6 Times Female Justices Dropped The Mic In The Abortion Case Hearing
On Wednesday morning, the Supreme Court heard arguments for the most important abortion case in decades, Whole Woman's Health v. Hellerstedt.
The case concerns a Texas law, HB 2, which says abortion clinics need to have admitting privileges at a hospital within 30 miles and meet the requirements of ambulatory surgical centers. Both of these requirements are medically unnecessary and thus far have only served to shut clinics down.
We'll have to wait until June to see what the Supreme Court decides, but for now, we have the transcript from the arguments.
It's unclear from the transcript which side Justice Anthony Kennedy will fall on -- and he will be the deciding vote -- but it is perfectly clear the female Supreme Court justices are total baddies who are standing up for women's health and reproductive rights.
Here are some of their best moments.
When Ruth Bader Ginsburg wouldn't let bullsh*t fly.
RBG asked Texas Solicitor General Scott Keller, who was arguing for the law to stand, how many women are now more than 100 miles from the nearest clinic with all the clinic shutdowns.
Keller answered that with the new law, 25 percent are more than 100 miles from the nearest clinic in Texas, but some women are close to a clinic in New Mexico.
When Sonia Sotomayor went in on the requirement to take abortion pills in an ambulatory surgical center.
Under Texas law, women have to go to an ambulatory surgical center to take a pill to induce an abortion. That's right, they can't take a pill anywhere other than an ambulatory surgical center. When this was pointed out, Sotomayor said,
Sotomayor then asked,
Stephanie Toti, arguing for Whole Woman's Health, said,
When RBG picked up on this idea in her questioning of Keller.
She asked what the medical benefit was of having the pills taken in a facility, and Keller responded saying should complications arise, women can get help through hospital admitting privileges within 30 miles.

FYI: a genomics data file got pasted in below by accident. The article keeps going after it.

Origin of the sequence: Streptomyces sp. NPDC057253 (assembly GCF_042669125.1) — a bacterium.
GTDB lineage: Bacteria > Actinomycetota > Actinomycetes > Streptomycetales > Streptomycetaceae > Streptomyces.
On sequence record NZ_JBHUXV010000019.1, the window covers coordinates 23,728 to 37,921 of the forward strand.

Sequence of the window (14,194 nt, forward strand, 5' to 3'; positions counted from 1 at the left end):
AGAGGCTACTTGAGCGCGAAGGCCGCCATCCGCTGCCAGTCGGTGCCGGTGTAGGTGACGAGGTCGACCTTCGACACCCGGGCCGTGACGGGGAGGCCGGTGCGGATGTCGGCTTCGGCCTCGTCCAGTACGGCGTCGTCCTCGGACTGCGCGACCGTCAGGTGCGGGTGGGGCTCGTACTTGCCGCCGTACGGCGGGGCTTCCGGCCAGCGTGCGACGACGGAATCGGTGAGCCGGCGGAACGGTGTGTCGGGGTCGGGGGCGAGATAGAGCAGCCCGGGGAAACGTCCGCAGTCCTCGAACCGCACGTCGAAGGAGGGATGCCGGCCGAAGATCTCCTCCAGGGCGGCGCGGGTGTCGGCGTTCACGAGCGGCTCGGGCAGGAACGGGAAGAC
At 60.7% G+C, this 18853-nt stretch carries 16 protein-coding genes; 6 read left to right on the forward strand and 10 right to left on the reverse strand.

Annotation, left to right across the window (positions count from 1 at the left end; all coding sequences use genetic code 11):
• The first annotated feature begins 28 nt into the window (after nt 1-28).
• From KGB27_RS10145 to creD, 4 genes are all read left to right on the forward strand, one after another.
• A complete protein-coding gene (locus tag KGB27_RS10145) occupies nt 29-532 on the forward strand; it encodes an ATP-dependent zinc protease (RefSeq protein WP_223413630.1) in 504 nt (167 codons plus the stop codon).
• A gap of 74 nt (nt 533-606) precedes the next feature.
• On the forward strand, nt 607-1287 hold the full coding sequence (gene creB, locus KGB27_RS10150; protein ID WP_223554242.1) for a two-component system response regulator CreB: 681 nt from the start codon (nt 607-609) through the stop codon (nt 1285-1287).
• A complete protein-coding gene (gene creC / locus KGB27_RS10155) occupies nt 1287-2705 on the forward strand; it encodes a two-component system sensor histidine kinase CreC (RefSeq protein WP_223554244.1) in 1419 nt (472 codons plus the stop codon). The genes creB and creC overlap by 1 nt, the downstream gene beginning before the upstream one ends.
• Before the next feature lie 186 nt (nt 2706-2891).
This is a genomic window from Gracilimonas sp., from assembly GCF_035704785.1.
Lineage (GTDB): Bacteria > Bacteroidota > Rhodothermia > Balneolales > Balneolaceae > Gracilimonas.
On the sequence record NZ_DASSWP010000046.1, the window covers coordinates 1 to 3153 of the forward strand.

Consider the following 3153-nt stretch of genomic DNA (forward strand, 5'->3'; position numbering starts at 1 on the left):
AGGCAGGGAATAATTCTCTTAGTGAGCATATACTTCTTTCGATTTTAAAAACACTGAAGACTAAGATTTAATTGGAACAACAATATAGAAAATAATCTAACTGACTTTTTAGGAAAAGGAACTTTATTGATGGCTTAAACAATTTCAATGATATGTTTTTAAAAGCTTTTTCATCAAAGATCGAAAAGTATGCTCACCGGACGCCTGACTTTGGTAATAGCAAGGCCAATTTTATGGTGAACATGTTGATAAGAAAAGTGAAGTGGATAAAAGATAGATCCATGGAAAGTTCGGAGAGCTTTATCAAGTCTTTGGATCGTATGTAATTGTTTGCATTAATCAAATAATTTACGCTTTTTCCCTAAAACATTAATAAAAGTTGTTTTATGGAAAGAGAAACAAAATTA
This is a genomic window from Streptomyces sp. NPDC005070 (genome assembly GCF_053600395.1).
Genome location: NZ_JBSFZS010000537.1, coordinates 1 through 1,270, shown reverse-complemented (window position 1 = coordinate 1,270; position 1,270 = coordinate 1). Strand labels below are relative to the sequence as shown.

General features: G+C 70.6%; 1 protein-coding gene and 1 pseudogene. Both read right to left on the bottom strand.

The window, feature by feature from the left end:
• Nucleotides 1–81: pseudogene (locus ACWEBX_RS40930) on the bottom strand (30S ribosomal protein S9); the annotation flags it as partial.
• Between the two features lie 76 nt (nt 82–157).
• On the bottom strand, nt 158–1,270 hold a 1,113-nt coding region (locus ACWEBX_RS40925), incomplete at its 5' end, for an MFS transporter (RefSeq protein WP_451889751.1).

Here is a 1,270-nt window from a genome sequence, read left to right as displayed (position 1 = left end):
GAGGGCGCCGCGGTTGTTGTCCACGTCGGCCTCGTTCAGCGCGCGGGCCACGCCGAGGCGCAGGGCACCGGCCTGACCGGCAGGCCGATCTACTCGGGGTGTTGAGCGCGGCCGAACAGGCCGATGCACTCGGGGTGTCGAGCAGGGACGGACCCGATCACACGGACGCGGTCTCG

This didn't convince Ginsburg. She said,
When Sotomayor called out bad statistics.
Keller used the argument Planned Parenthood had 210 women hospitalized from complications. This sounds like a big number, until Sotomayor asked,
Keller had to respond it's less than 1 percent. Sotomayor, noting she wasn't trying to downplay an individual's medical problem, said, "There are people who die from complications from aspirin." She continued,
When the justices kept hitting on the fact abortion is a simple, safe procedure -- especially compared to other procedures.
Abortion has an extremely low rate of mortality -- lower than colonoscopies and much lower than childbirth. Elena Kagan said,
Ginsburg started saying childbirth has higher complications, but then Keller cut her off to try and argue otherwise. To which Ginsburg said,
The transcript indicates this made people laugh.
When Sotomayor refused to allow that these laws are beneficial.
When Keller tried to argue putting these laws in force, on top of existing regulations, was medically valid, Sotomayor said,
This case concerns the meaning of placing an "undue burden" on a woman to get an abortion. An undue burden should be recognized as something where the benefits do not outweigh the burden. Sotomayor told Keller,
The Supreme Court's decision will be announced in June.